“A widescreen iPod with touch controls. A revolutionary mobile phone. And a breakthrough internet communications device.” That was how Steve Jobs introduced the original iPhone. There’s showmanship in the delivery and ‘wow factor’ that stems from the device’s (then) astonishing feature set. But what strikes me today is how simple and focused it is as a plan.
Here were three clear, defined use cases Apple knew people wanted, and a device that aimed to deliver them. You see the same elsewhere in tech products that go on to be a big success. Another good example is Nintendo Switch, which gave people the means to play high-end games on their telly – and then pick up the console and take it with them, to play anywhere. Again: it’s smart and simple. This was focused innovation that clicked with the masses and had clear use cases people cared about.
Unlike Apple’s ‘reinvented’ smartphone, the iPad has comparatively struggled. Why? Because even at the start, it lacked razor-sharp focus. At the device’s unveiling, Steve Jobs made a good case for a tablet. He asked if there was room for a ‘third category’ of device between smartphones and laptops. He reasoned it would need to be far better than both of those at key tasks. But this was still fuzzy – and the iPad has remained in an awkward space ever since. Personally, I think iPads are great, but even for me Apple’s lack of clarity frustrates. Fortunately, Apple’s business model resulted in the iPad being a success. That – as much as anything – saved it.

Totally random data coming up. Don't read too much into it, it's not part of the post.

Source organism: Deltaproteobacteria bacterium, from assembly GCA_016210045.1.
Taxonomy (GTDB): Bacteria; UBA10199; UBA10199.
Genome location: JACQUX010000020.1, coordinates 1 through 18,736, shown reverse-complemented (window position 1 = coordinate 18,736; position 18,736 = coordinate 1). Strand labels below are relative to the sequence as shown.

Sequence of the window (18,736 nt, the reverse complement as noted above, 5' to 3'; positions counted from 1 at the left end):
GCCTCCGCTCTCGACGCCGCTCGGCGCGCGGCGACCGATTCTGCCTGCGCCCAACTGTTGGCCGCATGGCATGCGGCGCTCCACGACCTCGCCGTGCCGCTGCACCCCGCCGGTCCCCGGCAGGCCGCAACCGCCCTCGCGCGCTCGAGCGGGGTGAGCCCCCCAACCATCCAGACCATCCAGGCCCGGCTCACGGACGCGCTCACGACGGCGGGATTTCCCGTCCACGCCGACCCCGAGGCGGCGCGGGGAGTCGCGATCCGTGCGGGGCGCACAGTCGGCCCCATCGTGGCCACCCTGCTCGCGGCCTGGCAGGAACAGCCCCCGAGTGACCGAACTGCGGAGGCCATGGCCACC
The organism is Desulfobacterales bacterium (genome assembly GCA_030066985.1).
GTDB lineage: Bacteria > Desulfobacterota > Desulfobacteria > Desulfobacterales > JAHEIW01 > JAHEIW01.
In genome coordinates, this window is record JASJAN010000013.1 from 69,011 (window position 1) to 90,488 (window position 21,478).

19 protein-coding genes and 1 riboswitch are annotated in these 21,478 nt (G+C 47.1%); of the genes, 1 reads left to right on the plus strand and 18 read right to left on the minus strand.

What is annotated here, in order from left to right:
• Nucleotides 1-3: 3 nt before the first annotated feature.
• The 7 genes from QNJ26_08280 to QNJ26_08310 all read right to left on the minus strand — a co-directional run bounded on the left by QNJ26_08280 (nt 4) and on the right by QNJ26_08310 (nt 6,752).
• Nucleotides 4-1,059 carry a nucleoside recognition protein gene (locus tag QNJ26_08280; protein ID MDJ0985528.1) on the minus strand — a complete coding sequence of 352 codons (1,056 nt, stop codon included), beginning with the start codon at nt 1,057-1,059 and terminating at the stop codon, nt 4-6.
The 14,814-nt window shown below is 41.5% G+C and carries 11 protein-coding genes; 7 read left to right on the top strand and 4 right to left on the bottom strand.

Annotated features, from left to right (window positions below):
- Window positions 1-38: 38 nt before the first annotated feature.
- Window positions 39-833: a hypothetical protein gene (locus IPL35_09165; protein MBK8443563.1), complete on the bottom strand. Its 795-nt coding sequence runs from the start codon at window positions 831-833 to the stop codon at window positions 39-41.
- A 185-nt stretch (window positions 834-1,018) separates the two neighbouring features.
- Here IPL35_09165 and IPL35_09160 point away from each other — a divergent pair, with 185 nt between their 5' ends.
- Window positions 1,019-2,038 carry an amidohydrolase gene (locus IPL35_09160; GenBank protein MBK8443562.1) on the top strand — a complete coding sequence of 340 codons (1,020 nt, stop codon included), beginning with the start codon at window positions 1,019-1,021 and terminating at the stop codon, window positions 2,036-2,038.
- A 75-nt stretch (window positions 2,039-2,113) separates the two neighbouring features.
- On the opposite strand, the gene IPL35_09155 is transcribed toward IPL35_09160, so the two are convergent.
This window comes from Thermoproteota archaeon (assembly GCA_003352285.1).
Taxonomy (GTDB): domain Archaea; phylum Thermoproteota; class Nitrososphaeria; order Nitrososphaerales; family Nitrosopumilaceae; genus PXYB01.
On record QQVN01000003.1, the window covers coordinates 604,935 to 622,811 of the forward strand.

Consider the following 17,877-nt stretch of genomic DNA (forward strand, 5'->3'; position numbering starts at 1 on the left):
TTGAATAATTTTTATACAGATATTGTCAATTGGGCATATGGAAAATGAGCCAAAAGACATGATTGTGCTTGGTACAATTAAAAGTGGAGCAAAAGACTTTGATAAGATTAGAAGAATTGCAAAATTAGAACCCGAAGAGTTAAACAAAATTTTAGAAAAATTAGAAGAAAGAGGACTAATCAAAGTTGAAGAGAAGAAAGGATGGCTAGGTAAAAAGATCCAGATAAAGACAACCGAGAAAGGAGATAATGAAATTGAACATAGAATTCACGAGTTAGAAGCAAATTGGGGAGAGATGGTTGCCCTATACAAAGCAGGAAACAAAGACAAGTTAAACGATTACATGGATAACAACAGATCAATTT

Which brings me to Amazon. You might have seen news this week that Amazon is gutting Alexa. Specifically, the division that includes Alexa voice tech and Echo devices is to be stripped back, because it is haemorrhaging billions of dollars annually. This might come as a surprise – after all, Alexa was once likened to something out of Star Trek and called the future of every home.
So what went wrong? Take the lack of focus from the iPad, make assumptions about use cases that never come to pass, and obliterate up-front profit from the business model, and you have the Alexa ecosystem. Amazon long operated under the belief it could sell hardware at cost, extinguish competition, take over (most of) the (tech) world, and laugh maniacally. Without a clear directive, important questions went unanswered.
What were Alexa and Echo devices for? How would they make Amazon money? Cheap gadgets flew off virtual shelves and into people’s homes, but ingrained behaviours didn’t substantially change. Amazon bet on making profits when devices were used rather than at the point of purchase. But instead of using Alexa and Echo to buy more things, people made Amazon miffed by using them to play songs, turn on lights, and enquire about the airspeed velocity of unladen swallows.
We now find ourselves in an era where money is tight, and so lobbing yet more shiny tech into the market and saying “we’ll figure this out later” isn’t good enough. (Meta, take note, with your VR plans.) Shiny new toys can be a distraction. They can temporarily impress and excite. But they lack sustainability – in every sense.
More than ever, tech needs purpose and to be meaningful. When it lacks focus – or has a focus that is ridiculous or unnecessary – it’s hard for people to care, which erodes a gadget’s chances of long-term success. We need to start asking why each piece of technology really matters. Although let’s not ask Alexa, because that will only annoy Amazon.